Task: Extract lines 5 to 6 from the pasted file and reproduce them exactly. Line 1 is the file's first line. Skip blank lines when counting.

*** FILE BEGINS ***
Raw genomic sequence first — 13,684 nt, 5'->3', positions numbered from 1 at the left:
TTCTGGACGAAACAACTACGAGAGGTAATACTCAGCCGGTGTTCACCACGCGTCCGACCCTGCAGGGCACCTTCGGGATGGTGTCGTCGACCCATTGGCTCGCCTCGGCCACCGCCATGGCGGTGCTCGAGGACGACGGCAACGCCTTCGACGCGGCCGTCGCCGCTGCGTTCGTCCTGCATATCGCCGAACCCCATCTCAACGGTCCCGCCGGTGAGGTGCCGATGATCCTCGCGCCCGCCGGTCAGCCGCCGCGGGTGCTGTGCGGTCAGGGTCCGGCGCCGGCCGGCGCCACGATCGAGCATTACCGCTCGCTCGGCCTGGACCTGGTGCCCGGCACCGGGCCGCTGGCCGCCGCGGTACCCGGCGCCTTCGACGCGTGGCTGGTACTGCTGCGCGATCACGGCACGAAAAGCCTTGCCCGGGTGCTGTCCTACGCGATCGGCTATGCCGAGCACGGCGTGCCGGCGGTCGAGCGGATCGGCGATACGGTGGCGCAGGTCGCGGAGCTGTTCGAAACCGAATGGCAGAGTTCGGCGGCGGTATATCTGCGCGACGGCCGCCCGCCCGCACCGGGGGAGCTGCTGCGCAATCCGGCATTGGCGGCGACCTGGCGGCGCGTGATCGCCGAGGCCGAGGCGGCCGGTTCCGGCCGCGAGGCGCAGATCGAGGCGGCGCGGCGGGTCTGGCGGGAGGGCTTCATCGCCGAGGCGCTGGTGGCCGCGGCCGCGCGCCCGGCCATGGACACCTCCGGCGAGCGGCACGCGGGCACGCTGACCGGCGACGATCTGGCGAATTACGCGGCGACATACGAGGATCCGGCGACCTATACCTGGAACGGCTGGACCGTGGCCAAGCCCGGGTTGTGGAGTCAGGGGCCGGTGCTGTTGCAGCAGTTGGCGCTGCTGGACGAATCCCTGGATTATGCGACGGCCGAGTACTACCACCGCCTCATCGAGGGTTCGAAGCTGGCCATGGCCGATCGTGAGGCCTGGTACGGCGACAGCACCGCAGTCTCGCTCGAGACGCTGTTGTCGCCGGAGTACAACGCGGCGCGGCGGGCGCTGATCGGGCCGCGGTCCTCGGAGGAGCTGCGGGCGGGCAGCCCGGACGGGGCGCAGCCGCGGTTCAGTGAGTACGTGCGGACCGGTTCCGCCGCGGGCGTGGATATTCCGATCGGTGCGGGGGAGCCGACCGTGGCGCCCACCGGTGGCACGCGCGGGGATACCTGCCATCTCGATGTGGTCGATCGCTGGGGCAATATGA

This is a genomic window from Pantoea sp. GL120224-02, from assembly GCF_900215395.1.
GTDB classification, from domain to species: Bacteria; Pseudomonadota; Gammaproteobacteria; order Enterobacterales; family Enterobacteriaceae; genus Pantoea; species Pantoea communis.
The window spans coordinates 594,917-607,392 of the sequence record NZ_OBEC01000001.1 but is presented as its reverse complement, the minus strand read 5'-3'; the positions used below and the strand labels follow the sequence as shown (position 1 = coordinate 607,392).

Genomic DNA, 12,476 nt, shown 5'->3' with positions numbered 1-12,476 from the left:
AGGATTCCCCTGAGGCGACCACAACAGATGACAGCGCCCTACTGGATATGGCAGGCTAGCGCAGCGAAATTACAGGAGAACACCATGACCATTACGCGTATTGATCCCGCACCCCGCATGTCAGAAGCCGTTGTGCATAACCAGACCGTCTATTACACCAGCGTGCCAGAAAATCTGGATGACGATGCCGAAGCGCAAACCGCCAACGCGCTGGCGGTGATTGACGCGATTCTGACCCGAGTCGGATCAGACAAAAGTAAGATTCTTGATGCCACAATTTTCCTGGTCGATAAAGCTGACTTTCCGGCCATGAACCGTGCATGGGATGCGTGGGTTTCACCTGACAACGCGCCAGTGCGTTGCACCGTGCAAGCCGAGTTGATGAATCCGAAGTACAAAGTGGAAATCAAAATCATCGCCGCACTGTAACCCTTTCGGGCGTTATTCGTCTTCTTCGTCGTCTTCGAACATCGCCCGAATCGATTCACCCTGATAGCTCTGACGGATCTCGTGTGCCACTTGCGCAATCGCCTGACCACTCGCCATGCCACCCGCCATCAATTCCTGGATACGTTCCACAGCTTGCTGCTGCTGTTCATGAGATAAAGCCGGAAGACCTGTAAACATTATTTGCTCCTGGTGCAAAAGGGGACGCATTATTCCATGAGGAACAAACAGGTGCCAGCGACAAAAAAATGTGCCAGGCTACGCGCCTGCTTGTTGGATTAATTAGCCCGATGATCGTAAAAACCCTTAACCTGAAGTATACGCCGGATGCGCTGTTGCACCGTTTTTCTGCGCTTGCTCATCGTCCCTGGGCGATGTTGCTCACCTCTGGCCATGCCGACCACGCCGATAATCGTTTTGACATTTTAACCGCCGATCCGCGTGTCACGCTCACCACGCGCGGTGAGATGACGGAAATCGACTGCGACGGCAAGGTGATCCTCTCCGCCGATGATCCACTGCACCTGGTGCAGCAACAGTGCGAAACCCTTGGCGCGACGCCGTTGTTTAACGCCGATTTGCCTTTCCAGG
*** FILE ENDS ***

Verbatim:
The window spans coordinates 594,917-607,392 of the sequence record NZ_OBEC01000001.1 but is presented as its reverse complement, the minus strand read 5'-3'; the positions used below and the strand labels follow the sequence as shown (position 1 = coordinate 607,392).

Genomic DNA, 12,476 nt, shown 5'->3' with positions numbered 1-12,476 from the left: